The two-week-old strike by 220 000 Numsa union members, who are seeking 12-15% annual increases, follows on the heels of a five-month strike in the platinum sector that stunted economic growth and export earnings.
The manufacturing strike has also forced General Motors to close its assembly plant in the southern city of Port Elizabeth over a week ago, despite efforts by Labour Minister Mildred Oliphant to mediate between the union and employees.
"Production at our Silverton assembly plant has been temporarily suspended due to the strike," Ford spokesperson Alicia Chetty said on Monday, adding that only the company's Pretoria plant was affected and its other plant in Port Elizabeth was operating normally.
Toyota said it will halt some production from Tuesday because of supply chain problems related to the stoppage.
"Toyota will close two production lines from Tuesday at our Durban plant," spokesperson Mary Willemse said.
German car maker Mercedes Benz said on Monday supplies to its South African plant were "critical" due to the strike, although production was still continuing.
"Supply lines are becoming critical due to the National Union of Metalworkers of South Africa (NUMSA) strike in the engineering and metals sector," the head of Mercedes' local unit, Arno van der Merwe, said in a statement.
Production at BMW, VW and Nissan was normal, although company officials said on Monday they were monitoring the situation closely.
Other companies affected are construction companies Murray & Roberts and Aveng, which are working on the construction of two major power plants for state power utility Eskom.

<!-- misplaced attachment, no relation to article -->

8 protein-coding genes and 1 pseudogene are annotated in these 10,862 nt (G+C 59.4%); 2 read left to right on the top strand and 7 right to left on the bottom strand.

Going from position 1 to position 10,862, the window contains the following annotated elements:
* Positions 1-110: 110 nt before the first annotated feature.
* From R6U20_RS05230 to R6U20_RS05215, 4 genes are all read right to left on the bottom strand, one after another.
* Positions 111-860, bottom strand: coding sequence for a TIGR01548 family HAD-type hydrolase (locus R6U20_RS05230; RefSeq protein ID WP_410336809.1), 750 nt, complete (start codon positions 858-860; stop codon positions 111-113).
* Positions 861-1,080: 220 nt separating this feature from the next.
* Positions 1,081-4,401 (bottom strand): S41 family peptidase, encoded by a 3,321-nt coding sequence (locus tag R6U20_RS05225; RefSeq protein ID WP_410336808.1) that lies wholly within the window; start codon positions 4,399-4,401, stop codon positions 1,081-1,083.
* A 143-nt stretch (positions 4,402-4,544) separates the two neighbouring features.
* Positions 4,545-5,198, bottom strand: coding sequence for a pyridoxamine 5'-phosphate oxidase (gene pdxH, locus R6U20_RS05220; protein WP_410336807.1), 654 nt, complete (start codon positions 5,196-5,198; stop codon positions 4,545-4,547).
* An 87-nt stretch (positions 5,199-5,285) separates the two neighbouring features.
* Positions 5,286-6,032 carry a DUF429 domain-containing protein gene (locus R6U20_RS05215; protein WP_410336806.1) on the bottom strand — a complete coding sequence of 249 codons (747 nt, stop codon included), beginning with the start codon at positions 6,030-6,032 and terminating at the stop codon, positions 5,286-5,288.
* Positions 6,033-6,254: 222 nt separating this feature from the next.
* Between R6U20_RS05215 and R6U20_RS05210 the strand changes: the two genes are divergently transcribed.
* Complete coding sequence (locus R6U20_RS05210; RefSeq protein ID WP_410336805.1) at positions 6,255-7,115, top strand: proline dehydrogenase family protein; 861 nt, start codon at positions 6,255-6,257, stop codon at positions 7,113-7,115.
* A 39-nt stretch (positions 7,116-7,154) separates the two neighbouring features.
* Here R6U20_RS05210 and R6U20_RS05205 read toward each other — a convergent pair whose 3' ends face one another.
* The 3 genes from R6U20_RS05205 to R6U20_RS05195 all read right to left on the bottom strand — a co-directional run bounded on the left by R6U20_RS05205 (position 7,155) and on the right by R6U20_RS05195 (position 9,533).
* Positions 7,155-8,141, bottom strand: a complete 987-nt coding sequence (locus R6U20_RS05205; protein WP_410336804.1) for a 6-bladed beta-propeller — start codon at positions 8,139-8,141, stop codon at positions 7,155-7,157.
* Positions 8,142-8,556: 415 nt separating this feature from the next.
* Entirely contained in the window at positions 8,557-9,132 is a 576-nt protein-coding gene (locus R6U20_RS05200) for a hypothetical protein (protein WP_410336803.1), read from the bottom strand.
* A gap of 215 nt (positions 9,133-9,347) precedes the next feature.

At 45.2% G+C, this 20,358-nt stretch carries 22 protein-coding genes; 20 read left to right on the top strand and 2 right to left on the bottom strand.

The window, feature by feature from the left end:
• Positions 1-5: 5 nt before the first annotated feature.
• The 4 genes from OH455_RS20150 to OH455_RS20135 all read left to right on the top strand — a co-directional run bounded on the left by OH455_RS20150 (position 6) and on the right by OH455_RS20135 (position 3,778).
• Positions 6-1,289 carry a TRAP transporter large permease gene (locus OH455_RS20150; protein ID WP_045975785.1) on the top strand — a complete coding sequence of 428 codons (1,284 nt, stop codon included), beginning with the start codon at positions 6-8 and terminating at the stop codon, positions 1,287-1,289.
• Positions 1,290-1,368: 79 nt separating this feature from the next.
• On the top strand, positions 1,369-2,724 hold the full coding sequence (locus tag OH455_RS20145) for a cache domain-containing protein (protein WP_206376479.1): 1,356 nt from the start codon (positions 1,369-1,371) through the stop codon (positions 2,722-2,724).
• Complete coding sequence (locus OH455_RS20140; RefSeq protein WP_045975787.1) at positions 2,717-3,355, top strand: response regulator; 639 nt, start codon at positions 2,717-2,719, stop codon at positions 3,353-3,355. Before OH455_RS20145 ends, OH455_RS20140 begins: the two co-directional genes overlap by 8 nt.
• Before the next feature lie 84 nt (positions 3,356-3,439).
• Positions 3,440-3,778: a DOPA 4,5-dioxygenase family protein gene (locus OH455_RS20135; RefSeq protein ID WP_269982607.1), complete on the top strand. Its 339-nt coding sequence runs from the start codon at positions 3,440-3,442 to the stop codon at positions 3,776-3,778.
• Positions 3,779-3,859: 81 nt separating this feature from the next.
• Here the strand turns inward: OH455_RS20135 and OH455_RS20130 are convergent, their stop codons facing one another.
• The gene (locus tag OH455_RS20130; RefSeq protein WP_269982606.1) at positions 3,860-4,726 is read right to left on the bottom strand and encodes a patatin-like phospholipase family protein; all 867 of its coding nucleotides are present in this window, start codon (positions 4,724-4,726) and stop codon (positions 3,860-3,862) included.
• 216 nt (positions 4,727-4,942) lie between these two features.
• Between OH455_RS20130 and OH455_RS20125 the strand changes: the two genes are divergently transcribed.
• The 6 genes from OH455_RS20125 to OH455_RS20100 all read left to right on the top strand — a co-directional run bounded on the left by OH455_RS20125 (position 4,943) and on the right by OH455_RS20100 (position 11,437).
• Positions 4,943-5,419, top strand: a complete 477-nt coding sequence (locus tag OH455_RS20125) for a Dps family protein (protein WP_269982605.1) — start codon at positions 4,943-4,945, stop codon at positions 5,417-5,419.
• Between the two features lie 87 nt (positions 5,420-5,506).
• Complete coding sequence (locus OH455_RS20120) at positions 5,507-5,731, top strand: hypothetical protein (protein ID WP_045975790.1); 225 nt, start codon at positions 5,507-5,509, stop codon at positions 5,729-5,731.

Numsa rejected the latest pay offer from employers in the steel and engineering sector on Sunday and called on its striking members to intensify the industrial action.
Employers have offered pay rises of 10% in the first year, 9.5% in the second year and 9% in the third year. But unions also have grievances about the role of labour brokers in industry and do not want to be bound to a multi-year agreement, preferring a one-year deal instead.
The union and employers were due to meet on Monday for further talks.
Smaller union United Association of South Africa (UASA), which represents about 20 000 workers in the sector, said it was awaiting a response from employers on questions about the same offer.
"We expect an answer by tomorrow and that will put us in a position to say if we accept or reject it but chances of accepting look good," said Johan van Niekerk, UASA spokesperson.
The strike, which has hit the supply of beverage cans made by packaging firm Nampak has damaged wider investor sentiment in Africa's most advanced economy, which is teetering on the brink of recession after a first-quarter contraction caused in part by the platinum strike.
Ratings agency Standard & Poor's cut South Africa's credit rating last month while Fitch put it on negative watch, both citing poor growth prospects mainly because of strikes.
The Reserve Bank's monetary policy committee meets on Thursday to consider an interest rate hike amid growth concerns after the central bank raised it by 50 basis points to 5.50% in January, the first increase in almost six years.
"If growth is the main concern, governor (Gill) Marcus may be unwilling to raise the repo rate unless the strike is resolved soon," Francois Stofberg, an economist at Efficient Group said.
Analysts have long singled out South Africa's volatile labour environment as a deterrent to investment.
Separately, about 200 workers downed tools at unlisted Cape Town-based wine maker DGB, demanding a 10% wage hike, union leaders said. DGB, which makes some well-known brands, is offering a 7% raise.